“You can’t do that,” Jack told him gently. “Don’t worry. I’ll look after her.”
“What will you do with her?”
“I’ll take her down to the college sickbay. They’ll tell her she fainted with heatstroke. It’s a hot day and the traffic was murder in the city centre and she flaked out when she got here…”
“She won’t remember anything about us at all?” Clyde asked.
“We’ll tell her all about it when we get back,” Luke said. “That’s ok, isn’t it?”
“I think you definitely should,” Jack told them. “Sarah Jane, from what I’ve heard about her, is a lady who gets to the truth eventually. This time it will take thirty five years, but she’ll get there.”
“Where DID you hear about Sarah Jane?” Maria asked. “And when?”
“A coffee bar on a space station in the Alpha quadrant. The Doctor told me all about his friends who had come and gone. He mentioned Sarah Jane a lot. Told me not to mention her to…” Jack stopped and smiled wistfully. “Never mind. It’s a long story and we really should get you three home.”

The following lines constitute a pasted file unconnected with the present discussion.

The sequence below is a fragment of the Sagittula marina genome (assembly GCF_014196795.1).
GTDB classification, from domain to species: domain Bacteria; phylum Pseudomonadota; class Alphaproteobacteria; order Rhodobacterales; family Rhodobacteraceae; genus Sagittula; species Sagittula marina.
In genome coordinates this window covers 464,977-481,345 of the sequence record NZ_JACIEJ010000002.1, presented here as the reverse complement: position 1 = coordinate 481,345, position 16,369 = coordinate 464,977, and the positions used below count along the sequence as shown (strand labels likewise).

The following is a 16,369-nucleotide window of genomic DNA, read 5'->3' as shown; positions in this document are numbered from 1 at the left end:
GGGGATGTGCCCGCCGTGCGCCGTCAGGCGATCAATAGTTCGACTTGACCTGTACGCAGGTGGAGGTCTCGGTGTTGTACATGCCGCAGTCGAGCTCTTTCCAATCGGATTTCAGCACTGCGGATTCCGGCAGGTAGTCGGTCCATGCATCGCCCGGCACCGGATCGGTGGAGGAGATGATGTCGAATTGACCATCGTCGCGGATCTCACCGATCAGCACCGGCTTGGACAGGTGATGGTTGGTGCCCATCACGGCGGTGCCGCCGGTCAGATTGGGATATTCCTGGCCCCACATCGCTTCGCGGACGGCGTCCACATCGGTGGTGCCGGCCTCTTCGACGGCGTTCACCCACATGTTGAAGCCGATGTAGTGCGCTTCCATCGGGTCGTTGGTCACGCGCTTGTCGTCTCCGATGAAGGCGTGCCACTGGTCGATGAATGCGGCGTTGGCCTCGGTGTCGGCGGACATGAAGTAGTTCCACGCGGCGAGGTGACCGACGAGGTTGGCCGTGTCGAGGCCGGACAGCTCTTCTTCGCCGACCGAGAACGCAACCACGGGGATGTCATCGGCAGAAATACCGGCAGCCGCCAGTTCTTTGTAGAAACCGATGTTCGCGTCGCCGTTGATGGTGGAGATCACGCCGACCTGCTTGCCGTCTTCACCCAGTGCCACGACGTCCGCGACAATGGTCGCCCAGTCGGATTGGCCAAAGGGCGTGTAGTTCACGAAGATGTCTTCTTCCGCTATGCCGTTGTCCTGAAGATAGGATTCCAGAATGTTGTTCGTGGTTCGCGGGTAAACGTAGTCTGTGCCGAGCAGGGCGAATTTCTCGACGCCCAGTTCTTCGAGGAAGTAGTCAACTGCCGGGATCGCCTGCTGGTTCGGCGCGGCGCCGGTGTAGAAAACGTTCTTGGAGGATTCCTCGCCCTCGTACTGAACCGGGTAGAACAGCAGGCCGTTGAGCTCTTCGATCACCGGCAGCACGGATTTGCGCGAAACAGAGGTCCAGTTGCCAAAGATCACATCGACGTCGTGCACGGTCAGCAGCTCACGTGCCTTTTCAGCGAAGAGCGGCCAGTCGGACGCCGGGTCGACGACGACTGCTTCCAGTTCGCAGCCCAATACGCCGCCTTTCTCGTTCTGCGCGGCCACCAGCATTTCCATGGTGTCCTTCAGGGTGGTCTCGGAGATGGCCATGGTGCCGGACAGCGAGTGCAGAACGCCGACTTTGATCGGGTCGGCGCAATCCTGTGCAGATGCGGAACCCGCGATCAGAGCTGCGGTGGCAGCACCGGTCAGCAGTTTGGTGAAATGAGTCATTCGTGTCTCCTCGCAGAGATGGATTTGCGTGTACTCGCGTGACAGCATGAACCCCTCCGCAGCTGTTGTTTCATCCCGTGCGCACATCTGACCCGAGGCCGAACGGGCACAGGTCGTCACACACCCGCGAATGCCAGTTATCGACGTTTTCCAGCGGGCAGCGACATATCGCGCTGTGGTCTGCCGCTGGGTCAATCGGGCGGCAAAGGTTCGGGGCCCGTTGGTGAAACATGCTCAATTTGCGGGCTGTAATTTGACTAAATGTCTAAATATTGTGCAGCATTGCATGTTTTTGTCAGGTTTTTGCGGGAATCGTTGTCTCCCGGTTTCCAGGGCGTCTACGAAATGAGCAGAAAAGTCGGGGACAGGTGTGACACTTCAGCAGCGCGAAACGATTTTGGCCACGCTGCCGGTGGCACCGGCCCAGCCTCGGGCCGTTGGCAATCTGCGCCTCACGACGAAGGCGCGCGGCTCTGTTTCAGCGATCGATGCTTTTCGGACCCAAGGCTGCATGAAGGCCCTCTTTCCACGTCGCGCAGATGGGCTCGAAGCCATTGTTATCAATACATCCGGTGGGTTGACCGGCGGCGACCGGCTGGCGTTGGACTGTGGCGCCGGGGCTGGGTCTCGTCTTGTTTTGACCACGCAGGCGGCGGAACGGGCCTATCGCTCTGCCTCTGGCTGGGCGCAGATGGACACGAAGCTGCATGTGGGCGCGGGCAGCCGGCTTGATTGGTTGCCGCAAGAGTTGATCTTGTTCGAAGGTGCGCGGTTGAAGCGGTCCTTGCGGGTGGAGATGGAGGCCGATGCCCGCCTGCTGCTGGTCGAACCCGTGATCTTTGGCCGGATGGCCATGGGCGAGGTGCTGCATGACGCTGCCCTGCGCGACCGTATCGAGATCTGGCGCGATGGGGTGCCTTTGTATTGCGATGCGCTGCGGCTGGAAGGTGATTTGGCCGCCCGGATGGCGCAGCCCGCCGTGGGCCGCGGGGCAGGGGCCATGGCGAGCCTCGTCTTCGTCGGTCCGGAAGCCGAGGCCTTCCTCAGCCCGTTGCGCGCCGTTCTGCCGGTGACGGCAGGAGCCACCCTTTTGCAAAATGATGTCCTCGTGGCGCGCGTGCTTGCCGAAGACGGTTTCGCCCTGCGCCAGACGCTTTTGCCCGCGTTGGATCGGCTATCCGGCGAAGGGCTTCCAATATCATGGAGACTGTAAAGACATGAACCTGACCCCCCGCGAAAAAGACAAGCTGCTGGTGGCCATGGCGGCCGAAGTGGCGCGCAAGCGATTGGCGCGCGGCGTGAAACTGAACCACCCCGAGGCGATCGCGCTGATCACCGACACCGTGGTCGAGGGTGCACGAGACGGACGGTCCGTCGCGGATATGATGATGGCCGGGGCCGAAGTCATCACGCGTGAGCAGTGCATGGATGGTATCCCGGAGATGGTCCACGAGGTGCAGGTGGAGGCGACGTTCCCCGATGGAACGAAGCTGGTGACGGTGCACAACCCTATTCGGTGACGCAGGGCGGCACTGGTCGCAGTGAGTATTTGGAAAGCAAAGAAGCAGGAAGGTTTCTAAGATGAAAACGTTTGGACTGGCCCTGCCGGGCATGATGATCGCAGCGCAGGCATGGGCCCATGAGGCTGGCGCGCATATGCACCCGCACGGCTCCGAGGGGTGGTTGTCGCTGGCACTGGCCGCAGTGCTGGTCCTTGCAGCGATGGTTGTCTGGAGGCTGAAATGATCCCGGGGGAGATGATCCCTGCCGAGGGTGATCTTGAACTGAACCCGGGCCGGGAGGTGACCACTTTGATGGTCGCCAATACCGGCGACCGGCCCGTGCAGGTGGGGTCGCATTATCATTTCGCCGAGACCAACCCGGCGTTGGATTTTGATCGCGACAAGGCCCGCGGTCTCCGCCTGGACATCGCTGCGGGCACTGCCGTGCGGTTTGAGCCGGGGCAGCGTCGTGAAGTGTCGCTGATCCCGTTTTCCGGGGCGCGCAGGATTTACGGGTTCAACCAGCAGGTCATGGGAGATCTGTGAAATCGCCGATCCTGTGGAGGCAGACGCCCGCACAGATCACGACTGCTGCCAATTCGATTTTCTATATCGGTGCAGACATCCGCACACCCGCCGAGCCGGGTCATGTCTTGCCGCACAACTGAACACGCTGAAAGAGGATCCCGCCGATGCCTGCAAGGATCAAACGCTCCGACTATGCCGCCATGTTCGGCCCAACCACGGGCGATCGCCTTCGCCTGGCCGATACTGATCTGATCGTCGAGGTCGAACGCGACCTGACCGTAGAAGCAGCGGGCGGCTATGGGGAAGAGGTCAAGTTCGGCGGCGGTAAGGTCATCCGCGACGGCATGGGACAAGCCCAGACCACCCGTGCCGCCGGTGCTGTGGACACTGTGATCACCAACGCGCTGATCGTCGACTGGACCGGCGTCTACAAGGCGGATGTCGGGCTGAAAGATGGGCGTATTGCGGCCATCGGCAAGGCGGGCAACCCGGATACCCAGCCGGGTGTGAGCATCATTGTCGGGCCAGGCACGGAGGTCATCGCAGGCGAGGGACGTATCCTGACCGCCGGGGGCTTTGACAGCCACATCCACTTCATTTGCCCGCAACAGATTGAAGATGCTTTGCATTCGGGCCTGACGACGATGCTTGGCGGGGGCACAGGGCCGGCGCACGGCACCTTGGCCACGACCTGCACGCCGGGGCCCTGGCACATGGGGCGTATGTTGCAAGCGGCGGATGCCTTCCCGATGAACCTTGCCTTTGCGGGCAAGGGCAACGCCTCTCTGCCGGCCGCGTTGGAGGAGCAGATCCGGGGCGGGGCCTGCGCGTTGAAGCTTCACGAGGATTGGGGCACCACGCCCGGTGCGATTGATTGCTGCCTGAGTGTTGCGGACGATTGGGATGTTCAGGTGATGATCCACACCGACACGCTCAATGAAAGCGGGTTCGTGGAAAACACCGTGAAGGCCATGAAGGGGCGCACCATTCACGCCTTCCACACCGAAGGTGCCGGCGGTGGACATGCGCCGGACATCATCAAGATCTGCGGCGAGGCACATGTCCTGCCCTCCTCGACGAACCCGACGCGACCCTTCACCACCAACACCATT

When it came down to it, they stood and looked at the machine for a long time.
“It IS safe now, isn’t it?” Maria asked. “We won’t… die horribly?”
“As far as we know,” Liz promised. “I’m pretty sure it is. Ninety-nine percent sure…”
“If you’d rather now, we do have an alternative at my HQ in Cardiff,” Jack said. “You can all be cryogenically frozen and woken up in 2008. We’ve been doing it since Victorian times. We’re actually really good at it by now. You’d wake up and feel as if all this happened a few minutes ago, still exactly the age you are now.”
“Frozen? For thirty five years?” Clyde looked completely disturbed by that idea. “Like Demolition Man?”
Maria and Luke weren’t sold on it either. They looked back at the time machine.